BSEC and Nagad: Zero intolerance of noncompliance for zero-coupon bond
Regulators are like football referees. The latter runs along the ball, as much as he can, across the field and instantly intervenes upon foul play. Players' stardom or the team's elite profile is immaterial to him.
But regulatory institutions stand with rickety structure on soft legal grounds in Bangladesh. Prized appointments lacking professional acumen further erode regulatory authority. This pervasive shortcoming distorts the market due to routine extra-regulatory interventions, which also ridicule the law. Mobile financial service (MFS) provider named "Nagad" is a textbook example of such surreal noncompliance.
Its website's "About us" section claims, "Nagad is a venture by the Bangladesh Post Office that facilitates the day-to-day financial transaction needs of the people." The website, however, neither says how much share the government owns nor it reveals the composition of management or board. Nagad does not exist in the postal department's website either. Yet this government department's emblem is displayed in Nagad's logo.
Nagad deals with the same products and services like 16 other licensed MFS providers do. But since inception on March 26, 2019, Nagad operates without MFS licence from Bangladesh Bank. It functions with a no-objection certificate (NOC) instead and keeps dodging a licensee's regulatory compulsions.
"But the central bank was forced to extend the time frame of the NOC by three months (June 2021) as the operator has failed to complete all the procedures," reported The Daily Star. Nagad has, predictably, missed that deadline too and Bangladesh Bank has "graciously" extended the NOC for another three months (September 2021).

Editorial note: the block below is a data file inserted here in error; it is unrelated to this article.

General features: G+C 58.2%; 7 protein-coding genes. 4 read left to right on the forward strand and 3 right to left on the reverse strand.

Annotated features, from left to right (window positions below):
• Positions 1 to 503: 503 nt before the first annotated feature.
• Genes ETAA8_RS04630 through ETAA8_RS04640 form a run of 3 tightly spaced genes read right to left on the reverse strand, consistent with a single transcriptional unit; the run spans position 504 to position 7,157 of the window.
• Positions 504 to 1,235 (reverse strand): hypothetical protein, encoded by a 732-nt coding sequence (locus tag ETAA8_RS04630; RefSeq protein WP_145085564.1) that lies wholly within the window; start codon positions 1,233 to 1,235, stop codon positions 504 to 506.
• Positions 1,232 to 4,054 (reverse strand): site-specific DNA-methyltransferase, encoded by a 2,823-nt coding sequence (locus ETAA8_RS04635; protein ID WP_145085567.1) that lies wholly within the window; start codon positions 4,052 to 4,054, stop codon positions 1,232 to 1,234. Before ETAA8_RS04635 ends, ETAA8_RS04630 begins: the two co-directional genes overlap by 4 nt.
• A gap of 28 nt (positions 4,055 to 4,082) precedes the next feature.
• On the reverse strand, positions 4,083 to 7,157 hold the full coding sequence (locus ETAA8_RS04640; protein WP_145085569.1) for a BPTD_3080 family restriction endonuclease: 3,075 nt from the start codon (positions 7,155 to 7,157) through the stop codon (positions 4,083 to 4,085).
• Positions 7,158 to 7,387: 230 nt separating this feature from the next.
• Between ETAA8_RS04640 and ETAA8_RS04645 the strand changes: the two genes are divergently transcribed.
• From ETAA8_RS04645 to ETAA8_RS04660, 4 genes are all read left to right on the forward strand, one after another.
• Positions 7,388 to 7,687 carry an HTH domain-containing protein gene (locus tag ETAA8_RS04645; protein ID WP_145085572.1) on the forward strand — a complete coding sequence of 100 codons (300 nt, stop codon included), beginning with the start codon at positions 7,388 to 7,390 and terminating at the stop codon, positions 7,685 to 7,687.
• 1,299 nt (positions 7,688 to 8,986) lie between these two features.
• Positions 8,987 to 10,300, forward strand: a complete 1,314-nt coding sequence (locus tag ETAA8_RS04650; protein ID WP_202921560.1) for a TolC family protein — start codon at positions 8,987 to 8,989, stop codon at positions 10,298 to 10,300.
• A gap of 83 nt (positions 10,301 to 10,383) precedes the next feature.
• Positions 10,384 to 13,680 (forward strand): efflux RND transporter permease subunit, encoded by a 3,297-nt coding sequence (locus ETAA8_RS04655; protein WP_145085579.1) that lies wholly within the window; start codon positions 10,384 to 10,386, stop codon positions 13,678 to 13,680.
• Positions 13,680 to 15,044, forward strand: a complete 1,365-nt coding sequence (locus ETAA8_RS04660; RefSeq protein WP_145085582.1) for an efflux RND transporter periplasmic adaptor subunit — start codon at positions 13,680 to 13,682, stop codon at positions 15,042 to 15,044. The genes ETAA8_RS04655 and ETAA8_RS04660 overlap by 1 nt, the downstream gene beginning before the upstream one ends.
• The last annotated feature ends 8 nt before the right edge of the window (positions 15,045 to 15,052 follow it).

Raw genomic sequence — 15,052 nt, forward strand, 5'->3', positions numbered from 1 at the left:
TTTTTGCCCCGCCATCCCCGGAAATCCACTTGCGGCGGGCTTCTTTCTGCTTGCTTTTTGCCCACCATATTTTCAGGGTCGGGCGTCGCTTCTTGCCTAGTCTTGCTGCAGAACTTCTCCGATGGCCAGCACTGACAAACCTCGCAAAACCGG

In the same report, Nagad has claimed having discussions with Amazon, Facebook and Google as potential investors. But director general of the postal department has denied such meeting.
In the backdrop of these ambiguities, Bangladesh Securities and Exchange Commission has approved Nagad's plan to raise Tk 510 crore through issuing a zero coupon bond with Tk 750 crore face value, said a report of The Daily Star. Nagad has Tk 416 crore in debt, of which it plans to pay off Tk 350 crore through the bond issuance. Recently the chairman of BSEC has promoted this move at a roadshow in New York. It is unbecoming of the capital market regulator.
The BSEC should have highlighted Nagad's legal, structural and operational shortcomings before the potential investors. It reminds what the credit rating agencies (CRA) did in America before the 2008 financial meltdown. They lowered the perceived credit risk by giving AAA ratings to unclearly structured finance products like collateralised debt obligations. It misguided the investors and the market imploded. But the CRAs have never endorsed any entity that lacks legitimacy.
The BSEC has acted like a pseudo CRA while promoting Nagad. Normally it does not allow initial public offering unless a company is profitable for at least three consecutive years. That very regulator now allows bond offering by the unlicensed Nagad, whose balance sheet also remains out of any oversight of the central bank.
Unusually treated Nagad now resorts to Parkinson's Law – "A luxury, once enjoyed, becomes a necessity." Indulging the luxury of unabated regulatory noncompliance sets bad precedence in the capital market. And the BSEC not disclosing the whole truth for investors is the last thing Bangladesh needs.
The writer is a senior policy fellow at LIRNEasia.